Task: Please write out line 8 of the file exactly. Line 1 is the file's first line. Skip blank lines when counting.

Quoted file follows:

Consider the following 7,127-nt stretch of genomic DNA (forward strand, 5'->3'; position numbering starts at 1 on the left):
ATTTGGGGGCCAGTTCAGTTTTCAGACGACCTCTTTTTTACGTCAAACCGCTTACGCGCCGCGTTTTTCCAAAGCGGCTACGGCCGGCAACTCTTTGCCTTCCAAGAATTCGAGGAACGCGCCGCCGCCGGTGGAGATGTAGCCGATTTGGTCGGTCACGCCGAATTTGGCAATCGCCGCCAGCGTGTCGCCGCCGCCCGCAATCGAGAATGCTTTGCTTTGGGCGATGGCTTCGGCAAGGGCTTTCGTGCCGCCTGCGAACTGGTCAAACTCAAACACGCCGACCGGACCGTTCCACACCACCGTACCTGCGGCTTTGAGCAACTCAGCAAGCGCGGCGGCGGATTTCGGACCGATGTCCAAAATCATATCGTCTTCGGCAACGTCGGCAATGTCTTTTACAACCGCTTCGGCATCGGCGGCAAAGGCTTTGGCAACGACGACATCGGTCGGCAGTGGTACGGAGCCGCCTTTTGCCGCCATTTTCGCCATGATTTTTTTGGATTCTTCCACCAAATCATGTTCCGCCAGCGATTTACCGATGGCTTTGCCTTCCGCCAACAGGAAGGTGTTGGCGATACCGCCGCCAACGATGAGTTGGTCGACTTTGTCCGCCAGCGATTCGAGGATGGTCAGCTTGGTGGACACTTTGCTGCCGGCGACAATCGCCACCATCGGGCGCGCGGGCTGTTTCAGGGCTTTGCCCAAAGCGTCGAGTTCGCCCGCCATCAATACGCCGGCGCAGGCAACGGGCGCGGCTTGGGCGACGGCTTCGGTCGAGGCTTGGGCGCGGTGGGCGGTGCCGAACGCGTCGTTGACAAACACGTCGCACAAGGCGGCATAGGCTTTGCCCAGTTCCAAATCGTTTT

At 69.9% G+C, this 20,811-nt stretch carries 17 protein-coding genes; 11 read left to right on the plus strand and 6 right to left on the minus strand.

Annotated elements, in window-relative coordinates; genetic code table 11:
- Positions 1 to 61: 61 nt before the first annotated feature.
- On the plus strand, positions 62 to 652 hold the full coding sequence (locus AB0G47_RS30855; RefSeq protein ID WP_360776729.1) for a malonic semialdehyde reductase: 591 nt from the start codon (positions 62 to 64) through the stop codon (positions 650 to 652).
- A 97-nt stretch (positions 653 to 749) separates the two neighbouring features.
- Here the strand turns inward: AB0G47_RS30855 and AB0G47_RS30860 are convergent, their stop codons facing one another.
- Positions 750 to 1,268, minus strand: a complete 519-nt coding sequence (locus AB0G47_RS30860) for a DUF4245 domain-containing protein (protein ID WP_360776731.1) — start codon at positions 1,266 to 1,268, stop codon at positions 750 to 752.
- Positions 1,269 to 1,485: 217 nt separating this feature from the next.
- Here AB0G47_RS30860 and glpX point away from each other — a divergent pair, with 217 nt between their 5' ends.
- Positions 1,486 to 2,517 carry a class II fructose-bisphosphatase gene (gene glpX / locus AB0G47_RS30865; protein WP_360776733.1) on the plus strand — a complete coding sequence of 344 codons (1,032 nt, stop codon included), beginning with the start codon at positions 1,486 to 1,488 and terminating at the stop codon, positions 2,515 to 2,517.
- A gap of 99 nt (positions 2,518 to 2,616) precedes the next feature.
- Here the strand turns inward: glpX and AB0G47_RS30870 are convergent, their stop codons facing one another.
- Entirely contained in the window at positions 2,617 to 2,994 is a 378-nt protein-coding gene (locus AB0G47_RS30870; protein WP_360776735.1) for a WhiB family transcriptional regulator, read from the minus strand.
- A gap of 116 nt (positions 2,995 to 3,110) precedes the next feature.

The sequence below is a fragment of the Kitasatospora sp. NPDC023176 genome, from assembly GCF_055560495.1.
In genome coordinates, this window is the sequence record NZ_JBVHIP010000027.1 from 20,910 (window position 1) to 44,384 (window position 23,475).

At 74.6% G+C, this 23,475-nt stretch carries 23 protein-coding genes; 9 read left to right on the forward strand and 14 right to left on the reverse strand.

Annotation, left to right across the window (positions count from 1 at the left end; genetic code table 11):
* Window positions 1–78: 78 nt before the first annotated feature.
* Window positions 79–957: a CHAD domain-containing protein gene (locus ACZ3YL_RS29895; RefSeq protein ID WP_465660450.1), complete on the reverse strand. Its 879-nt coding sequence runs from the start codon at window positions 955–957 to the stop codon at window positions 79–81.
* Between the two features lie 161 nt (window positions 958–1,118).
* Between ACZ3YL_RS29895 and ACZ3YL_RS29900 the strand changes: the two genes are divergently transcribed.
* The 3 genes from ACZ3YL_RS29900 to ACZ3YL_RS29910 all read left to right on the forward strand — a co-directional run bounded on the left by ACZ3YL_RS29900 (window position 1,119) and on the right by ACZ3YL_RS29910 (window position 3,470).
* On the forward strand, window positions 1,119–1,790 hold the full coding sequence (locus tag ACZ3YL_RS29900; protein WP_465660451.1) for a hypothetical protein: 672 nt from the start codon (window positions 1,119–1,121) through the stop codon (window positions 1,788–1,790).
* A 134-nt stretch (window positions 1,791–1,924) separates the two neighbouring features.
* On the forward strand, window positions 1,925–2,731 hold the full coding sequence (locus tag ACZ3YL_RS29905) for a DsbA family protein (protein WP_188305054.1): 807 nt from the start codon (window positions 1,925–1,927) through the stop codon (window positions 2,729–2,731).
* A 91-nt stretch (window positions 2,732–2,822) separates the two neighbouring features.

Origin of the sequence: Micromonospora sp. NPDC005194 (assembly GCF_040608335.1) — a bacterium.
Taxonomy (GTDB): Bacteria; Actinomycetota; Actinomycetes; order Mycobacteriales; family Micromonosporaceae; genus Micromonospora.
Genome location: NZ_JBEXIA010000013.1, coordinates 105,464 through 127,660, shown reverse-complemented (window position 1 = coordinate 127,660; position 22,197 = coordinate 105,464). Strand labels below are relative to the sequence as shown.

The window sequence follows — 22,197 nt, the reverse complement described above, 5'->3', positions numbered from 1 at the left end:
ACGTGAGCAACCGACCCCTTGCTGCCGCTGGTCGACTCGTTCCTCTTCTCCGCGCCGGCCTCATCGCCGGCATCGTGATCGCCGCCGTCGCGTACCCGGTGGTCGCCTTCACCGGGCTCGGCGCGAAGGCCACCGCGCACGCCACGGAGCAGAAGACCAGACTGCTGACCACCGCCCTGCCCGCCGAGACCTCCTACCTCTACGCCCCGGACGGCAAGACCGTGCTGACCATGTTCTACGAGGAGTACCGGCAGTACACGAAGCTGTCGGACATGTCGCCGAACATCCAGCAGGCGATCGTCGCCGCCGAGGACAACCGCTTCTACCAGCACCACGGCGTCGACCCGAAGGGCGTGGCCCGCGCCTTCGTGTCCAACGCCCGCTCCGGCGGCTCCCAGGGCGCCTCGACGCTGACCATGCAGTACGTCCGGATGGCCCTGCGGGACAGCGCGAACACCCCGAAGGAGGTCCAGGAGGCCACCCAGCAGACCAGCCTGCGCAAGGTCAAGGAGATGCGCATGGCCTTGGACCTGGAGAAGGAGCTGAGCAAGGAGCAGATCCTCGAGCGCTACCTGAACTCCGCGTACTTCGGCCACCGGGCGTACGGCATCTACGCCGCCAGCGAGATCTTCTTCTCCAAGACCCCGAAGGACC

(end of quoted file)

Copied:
- Here the strand turns inward: AB0G47_RS30855 and AB0G47_RS30860 are convergent, their stop codons facing one another.